Pickled mustard seeds, the kind that top the notorious Bo Ssäm at David Chang’s Momofuku. Plump, sweet and sour, with a caviar-like texture that begs to be popped, one-by-one, between your teeth.
Chang claims the preparation was “straight up copped” from his years at Craft Tom Colicchio‘s restaurant. And if you’ve tried the Korean fried chicken (KFC) at Boke Bowl here in Portland—which is excellent—you’ve essentially had the same sauce preparation used in Momofuku’s Bo Ssäm.
From the outset it’s not a terribly exciting ingredient. And outside of it’s regular role in pickling brines, the humble mustard seed sees little play. But it’s usually just those type of ingredients that go overlooked which can bring a fresh take to a dish.
Mustard Seeds: A Primer
Mustard seeds are produced by the mustard plant. A revelation, I’m sure. They hail from the Cruciferous vegetable family, and come in white, yellow, brown and black varieties. Black seeds, the most difficult to find, are extremely pungent and challenging to harvest, making them more costly. White and yellow seeds are less pungent, with brown falling somewhere in-between. The darker seeds are commonly used in Indian and Southern Asian cuisine, and are often the whole seed component commonly found in coarse deli mustards.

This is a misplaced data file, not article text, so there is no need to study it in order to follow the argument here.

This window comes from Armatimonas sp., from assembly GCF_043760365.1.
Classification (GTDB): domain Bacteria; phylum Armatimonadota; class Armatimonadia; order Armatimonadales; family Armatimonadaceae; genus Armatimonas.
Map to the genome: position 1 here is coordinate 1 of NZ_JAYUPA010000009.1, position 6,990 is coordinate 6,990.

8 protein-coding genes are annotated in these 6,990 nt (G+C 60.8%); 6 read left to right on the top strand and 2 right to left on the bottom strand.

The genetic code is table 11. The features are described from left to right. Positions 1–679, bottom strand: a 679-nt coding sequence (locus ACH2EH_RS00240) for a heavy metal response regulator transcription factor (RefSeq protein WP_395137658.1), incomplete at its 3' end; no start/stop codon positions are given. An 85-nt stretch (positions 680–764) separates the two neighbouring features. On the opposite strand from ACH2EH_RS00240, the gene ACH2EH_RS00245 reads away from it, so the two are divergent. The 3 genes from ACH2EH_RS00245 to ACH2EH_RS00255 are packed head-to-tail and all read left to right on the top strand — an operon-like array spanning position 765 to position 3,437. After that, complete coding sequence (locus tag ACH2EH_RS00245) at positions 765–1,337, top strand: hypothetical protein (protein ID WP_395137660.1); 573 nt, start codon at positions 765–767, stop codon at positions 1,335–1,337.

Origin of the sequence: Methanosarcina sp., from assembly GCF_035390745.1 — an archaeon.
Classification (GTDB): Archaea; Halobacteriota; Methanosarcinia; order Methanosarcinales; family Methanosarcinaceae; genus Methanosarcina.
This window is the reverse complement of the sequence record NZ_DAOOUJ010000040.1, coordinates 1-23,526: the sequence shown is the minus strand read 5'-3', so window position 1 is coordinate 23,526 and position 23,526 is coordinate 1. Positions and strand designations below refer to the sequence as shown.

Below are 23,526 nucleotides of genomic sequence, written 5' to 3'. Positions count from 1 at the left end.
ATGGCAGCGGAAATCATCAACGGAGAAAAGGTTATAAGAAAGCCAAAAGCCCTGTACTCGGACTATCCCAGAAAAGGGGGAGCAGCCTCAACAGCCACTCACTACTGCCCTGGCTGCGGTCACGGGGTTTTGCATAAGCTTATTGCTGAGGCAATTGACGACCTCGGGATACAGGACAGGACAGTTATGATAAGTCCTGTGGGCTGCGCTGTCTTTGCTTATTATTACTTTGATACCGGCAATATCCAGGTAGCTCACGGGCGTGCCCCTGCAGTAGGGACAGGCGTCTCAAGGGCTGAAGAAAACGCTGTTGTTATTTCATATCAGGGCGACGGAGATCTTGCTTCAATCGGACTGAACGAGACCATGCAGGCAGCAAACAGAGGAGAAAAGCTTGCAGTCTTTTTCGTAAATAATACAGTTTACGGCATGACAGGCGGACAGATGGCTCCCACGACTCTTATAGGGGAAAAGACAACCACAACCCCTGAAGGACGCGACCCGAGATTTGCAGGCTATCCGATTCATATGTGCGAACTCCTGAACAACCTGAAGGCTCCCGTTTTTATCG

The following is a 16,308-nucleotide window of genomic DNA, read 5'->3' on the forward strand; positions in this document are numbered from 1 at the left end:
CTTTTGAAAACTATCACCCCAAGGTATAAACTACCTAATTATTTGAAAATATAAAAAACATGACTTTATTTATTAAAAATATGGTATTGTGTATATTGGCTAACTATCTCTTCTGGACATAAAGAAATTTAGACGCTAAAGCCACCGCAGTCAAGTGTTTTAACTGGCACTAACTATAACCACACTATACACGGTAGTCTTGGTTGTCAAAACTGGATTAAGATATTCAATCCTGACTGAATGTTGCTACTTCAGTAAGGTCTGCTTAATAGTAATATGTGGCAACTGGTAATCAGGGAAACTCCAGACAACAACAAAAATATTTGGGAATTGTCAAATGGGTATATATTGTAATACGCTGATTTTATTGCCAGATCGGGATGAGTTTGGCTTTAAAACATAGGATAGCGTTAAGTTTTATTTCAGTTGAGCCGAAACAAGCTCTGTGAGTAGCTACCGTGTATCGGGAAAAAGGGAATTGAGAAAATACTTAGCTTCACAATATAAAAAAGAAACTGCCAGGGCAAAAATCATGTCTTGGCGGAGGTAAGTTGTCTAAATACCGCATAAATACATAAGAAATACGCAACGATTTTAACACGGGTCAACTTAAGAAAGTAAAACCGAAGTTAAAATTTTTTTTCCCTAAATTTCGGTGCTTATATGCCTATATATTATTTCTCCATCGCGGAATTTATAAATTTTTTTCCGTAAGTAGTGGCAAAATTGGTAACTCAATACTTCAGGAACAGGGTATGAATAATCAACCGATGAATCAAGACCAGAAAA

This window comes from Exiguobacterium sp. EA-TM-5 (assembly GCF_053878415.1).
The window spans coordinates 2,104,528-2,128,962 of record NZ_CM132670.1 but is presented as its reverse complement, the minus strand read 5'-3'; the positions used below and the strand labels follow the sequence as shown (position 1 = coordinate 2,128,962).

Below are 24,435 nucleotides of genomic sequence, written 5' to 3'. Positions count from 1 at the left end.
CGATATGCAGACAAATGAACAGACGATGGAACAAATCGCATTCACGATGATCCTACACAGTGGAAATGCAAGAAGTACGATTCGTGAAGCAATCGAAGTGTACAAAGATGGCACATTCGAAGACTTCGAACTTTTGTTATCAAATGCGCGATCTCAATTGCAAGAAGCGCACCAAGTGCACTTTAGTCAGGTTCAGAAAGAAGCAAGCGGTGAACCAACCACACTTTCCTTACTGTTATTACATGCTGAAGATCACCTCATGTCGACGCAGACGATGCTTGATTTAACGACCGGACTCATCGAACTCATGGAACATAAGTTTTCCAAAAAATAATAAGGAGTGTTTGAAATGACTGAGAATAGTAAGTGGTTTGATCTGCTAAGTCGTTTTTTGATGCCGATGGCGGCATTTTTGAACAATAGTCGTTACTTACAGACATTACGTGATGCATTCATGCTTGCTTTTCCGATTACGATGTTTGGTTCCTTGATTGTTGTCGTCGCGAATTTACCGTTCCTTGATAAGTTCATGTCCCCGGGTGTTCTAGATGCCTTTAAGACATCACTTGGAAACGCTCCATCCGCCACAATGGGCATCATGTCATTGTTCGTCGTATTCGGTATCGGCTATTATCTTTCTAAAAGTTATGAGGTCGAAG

Usage and Applications
On their own, pickled mustard seeds make a fine addition to a charcuterie board. They’re excellent sautéed with leafy greens, like Elise Bauer’s recipe for Sautéed Swiss Chard with Mustard Seeds, which would be excellent with a splash of Pepper Sauce. Outside of solitary consumption, they make a versatile inclusion to various sauces and dressings. For a more refined preparation, I’ll serve these in faux-caviar style atop hors d’oeuvres, like a gravlax blini with crème fraîche, on smoked deviled eggs, or an accompaniment to gravlax.
- 1 cup Yellow mustard seeds
- 1 cup Rice wine vinegar
- 3/4 cup Water
- 3/4 cup Mirin
- 1/2 cup Sugar
- 1 Tablespoon Kosher Salt
- Combine all ingredients together in a small sauce pan and bring to a gentle simmer over low heat.
- Cook until the seeds are plump and tender (about an hour). If too much liquid evaporates add just enough water to cover the seeds.
- Cool and store covered in the refrigerator.
- Mirin is a sweet fortified Japanese sake commonly used in Japanese cooking. If mirin is not available substitute 1/4 cup sugar dissolved into 3/4 cup sake.
- These will last indefinitely if kept covered in the fridge. I’m still using a batch I made nearly a year ago.